“…Keta grew up in Albania with three siblings and parents all sharing a tiny apartment. Her humble living circumstances laid a foundation for Keta to be so adaptable and to love ‘community.’
…Keta completed her math degree at Tirana University. While there, serving in a campus ministry that provided food and shelter to the poor, she met and married her American husband, Mark. They have two sons, Daniel, who is pursuing a career in professional baseball, and Aaron, who was diagnosed with a rare kidney disease before he was even born. While Aaron was in the hospital fighting for his life, Keta and Mark became his greatest medical advocates, but sadly, his life on Earth ended abruptly at just eight months old. This was Keta’s catalyst that motivated her to pursue nursing. She attended Nursing school at Durham Tech and then went on to work at Duke Raleigh Hospital. After three years there, she won the prestigious ‘Friends of Nursing Excellence Award,’ through Duke University Health Systems. Keta went on to study for her Masters at Duke to obtain a Nurse Practitioner license and was set to graduate with honors with only one class left to complete. Following a medical mission trip to Honduras, her whole life was paused…
…Keta was driving home from her nephew’s soccer game and was side-swiped. She tragically suffered a severe TBI and a broken neck. She was in a coma, prayers and tears poured out day and night, and then … ‘a miracle;’ she woke up and now, just six months later, is walking, talking, and her amazing, loving personality is exactly the same…”
“…For 38 years, my wife served as a nurse, the last 10 as a hospice nurse. In 2015, she was diagnosed with metastatic breast cancer (MBC), a terminal disease. Except for the recovery time from a double mastectomy, she never missed a day’s work or serving others while she underwent both chemo and radiation.
In 2018, her oncologist told her it was time to quit working and take care of herself. From that point on, she has dedicated her life to continue serving others.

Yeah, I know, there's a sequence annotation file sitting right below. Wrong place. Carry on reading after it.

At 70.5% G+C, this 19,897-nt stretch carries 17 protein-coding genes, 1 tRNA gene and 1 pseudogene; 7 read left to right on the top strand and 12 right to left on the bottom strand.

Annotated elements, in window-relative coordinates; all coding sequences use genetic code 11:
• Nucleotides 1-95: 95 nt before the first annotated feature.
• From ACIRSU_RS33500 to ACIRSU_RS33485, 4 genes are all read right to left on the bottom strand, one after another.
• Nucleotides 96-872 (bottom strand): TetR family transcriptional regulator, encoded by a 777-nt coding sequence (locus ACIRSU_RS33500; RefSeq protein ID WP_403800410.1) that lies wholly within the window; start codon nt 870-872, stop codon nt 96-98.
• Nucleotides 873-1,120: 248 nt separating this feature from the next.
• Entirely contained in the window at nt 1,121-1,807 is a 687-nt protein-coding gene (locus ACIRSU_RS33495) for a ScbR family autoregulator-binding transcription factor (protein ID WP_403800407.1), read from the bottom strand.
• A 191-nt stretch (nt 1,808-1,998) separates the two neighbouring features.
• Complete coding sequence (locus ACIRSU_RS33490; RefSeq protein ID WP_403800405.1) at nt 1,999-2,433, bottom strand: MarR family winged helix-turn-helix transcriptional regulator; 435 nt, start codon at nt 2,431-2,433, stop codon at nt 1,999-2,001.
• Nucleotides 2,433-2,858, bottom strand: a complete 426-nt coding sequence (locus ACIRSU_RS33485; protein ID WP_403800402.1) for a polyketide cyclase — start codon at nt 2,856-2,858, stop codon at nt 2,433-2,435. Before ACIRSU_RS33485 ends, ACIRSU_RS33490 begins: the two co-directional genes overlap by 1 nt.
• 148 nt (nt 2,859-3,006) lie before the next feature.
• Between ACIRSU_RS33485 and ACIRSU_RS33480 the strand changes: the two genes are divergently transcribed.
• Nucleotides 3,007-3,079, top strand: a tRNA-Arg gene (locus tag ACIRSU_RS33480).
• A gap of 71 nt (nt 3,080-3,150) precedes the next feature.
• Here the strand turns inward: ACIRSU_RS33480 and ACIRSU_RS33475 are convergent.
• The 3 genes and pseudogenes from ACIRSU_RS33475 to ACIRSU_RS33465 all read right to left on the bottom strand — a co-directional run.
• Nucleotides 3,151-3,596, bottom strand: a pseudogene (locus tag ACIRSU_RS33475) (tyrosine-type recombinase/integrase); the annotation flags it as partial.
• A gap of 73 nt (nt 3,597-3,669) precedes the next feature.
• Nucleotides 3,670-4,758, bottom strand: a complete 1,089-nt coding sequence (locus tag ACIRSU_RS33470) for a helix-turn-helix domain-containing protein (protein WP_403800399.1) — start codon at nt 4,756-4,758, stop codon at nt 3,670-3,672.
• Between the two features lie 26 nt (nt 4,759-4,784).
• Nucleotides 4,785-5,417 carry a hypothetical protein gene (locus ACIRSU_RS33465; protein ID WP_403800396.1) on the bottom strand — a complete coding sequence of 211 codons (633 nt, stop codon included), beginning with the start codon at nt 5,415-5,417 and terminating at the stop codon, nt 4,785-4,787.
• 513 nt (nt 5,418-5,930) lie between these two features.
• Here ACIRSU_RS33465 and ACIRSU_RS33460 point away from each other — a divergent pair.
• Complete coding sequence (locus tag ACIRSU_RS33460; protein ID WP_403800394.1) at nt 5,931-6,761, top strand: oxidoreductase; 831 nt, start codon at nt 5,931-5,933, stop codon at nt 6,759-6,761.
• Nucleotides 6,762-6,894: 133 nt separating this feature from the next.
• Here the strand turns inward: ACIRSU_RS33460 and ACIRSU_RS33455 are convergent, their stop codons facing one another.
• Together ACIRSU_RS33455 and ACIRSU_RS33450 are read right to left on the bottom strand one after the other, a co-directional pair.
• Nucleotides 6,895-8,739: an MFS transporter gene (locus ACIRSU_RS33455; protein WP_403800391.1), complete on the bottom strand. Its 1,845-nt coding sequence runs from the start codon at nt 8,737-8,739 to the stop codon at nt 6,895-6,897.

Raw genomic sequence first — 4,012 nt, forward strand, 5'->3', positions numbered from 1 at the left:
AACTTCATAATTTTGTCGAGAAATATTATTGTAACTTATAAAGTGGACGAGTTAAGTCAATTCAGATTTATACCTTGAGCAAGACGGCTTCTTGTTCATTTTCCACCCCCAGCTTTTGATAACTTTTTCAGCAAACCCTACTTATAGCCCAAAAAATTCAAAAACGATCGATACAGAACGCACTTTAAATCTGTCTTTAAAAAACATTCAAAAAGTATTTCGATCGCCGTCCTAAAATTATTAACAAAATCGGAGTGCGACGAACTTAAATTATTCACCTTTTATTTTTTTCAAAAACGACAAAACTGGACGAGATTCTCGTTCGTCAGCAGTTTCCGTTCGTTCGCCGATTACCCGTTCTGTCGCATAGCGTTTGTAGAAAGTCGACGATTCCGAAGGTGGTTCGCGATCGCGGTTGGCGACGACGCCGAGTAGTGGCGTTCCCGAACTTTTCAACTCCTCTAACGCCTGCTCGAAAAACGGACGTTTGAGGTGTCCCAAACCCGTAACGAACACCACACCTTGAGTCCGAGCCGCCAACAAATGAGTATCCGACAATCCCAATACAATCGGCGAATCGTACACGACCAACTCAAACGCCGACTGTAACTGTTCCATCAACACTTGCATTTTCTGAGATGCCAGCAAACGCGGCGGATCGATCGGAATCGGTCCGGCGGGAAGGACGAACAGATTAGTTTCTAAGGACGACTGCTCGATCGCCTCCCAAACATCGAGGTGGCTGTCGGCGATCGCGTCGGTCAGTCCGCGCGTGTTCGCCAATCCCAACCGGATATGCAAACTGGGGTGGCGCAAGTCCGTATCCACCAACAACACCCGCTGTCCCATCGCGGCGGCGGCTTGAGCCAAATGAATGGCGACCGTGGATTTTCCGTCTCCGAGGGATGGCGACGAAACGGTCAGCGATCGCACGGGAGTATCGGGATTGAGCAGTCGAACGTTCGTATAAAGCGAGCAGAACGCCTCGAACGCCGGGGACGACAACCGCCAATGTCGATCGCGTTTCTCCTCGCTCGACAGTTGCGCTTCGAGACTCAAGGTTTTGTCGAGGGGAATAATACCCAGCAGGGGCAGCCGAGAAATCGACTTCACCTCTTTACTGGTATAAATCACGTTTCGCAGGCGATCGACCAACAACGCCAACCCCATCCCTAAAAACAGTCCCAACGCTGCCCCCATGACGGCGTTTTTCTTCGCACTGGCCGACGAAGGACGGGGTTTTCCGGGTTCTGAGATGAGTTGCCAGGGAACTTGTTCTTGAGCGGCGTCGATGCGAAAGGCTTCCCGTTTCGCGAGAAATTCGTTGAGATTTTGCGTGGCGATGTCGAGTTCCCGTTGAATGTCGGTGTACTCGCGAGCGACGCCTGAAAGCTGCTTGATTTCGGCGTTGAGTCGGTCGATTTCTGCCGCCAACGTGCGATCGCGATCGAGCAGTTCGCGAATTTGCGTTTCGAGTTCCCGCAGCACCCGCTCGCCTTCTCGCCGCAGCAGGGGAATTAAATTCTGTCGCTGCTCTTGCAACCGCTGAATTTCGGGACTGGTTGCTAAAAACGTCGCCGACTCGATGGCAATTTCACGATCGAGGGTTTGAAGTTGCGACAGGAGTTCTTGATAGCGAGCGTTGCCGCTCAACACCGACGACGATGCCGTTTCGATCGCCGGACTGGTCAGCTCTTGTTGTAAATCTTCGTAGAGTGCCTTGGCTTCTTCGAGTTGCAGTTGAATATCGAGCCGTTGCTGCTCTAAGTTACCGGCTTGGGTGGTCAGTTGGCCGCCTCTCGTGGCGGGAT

In eastern North Carolina, MBC occurs at a higher rate than elsewhere in the country and eastern North Carolina is a medically underserved region. My wife advocates for those with MBC, especially African Americans such as herself. She has gone to Washington to lobby legislators for increased and lower cost insurance and she advocates for those with MBC by attending conferences and participating in forums.
In December, the Susan G. Komen Triangle to the Coast affiliate presented her with its ‘Spirit to Impact’ award, given to an individual making an impact by supporting survivors/thrivers and being a catalyst for change in breast cancer outcomes.
Under present circumstances, my wife’s disease is not curable. She receives monthly maintenance treatments and will until they stop working.
In the meantime, she is ‘Mimi’ to six grandchildren and volunteers with Kindred Hospice, visiting with terminal cancer patients, as well as at UNC-Nash Hospital, where she volunteers in a quality improvement program…
…She can’t say ‘no’ to someone who needs help she feels she can provide.
…Her goal is to increase treatment opportunities for the medically underserved cancer community in eastern North Carolina and, knowing my wife, she will.”